From: "David Kastrup" <>
Marc Branchaud <> writes:

To that end, I suggest that pull's default behaviour should be to do
*nothing*.  It should just print out a message to the effect that it
hasn't been configured, and that the user should run "git help pull"
for guidance.

Fetching is uncontentious, and I _think_ that fast-forwards are pretty
uncontentious as well.

While the fast forward is /pretty/ uncontentious, it still maybe contentious for some. But more importantly (in my mind) is the fact that it (git pull) hasn't been configured, and pressing for _that_ to happen is the big benefit.

I'm more than happy that the fast-forward should be the recommended 'if you don't know, choose this' option, as you say, its pretty uncontentious and has easy mechanisms for backing out which are well illustrated across the internet.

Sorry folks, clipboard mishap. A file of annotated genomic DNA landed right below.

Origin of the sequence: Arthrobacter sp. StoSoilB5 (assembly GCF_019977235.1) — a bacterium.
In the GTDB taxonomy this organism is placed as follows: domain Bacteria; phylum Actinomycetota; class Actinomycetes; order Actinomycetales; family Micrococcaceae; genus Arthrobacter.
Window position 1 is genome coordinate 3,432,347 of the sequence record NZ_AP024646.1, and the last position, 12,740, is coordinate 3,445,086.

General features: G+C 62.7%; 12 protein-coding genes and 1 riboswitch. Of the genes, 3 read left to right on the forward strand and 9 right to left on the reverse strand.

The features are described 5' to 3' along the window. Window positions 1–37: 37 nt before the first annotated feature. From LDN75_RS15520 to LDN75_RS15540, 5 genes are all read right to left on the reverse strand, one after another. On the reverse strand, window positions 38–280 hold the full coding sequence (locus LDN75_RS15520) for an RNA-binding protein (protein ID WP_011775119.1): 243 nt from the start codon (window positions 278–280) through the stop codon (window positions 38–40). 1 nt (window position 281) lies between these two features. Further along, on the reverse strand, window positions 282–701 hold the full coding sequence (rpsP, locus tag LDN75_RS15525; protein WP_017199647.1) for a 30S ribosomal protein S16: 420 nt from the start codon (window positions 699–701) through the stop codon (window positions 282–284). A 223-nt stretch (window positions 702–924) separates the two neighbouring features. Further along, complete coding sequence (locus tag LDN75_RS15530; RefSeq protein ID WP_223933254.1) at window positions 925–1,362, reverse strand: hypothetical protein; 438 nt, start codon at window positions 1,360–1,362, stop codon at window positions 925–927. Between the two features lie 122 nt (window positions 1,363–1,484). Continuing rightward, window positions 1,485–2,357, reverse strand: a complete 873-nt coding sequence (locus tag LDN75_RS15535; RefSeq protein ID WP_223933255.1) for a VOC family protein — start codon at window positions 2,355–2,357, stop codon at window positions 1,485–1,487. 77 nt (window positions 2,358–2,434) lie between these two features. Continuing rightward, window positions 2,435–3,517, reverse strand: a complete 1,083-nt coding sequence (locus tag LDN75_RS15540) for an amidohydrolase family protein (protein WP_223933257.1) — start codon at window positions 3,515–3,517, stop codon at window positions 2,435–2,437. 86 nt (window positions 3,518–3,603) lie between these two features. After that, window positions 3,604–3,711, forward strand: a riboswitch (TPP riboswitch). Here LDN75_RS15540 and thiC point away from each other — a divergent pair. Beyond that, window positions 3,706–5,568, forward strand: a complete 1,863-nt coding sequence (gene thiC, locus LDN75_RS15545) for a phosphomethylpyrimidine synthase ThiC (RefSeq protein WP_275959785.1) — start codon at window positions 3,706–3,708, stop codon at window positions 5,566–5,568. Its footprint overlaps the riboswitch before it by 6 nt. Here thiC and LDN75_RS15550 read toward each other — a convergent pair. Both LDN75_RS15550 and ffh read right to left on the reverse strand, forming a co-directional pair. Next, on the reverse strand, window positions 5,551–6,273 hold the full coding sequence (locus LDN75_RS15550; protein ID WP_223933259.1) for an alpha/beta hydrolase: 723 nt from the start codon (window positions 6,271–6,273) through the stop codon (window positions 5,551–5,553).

It would still need a few cycles of ramping up the warnings to ease folk in gently. One has to beware of the issues at both ends of the Kruger Dunning curve. This thread discussion in some ways has suffered from the inverse K-D effect.

It's just when the merge-left/merge-right/rebase-left/rebase-right
decision kicks in that prescribing one git-pull behavior looks like a
recipe for trouble.

David Kastrup


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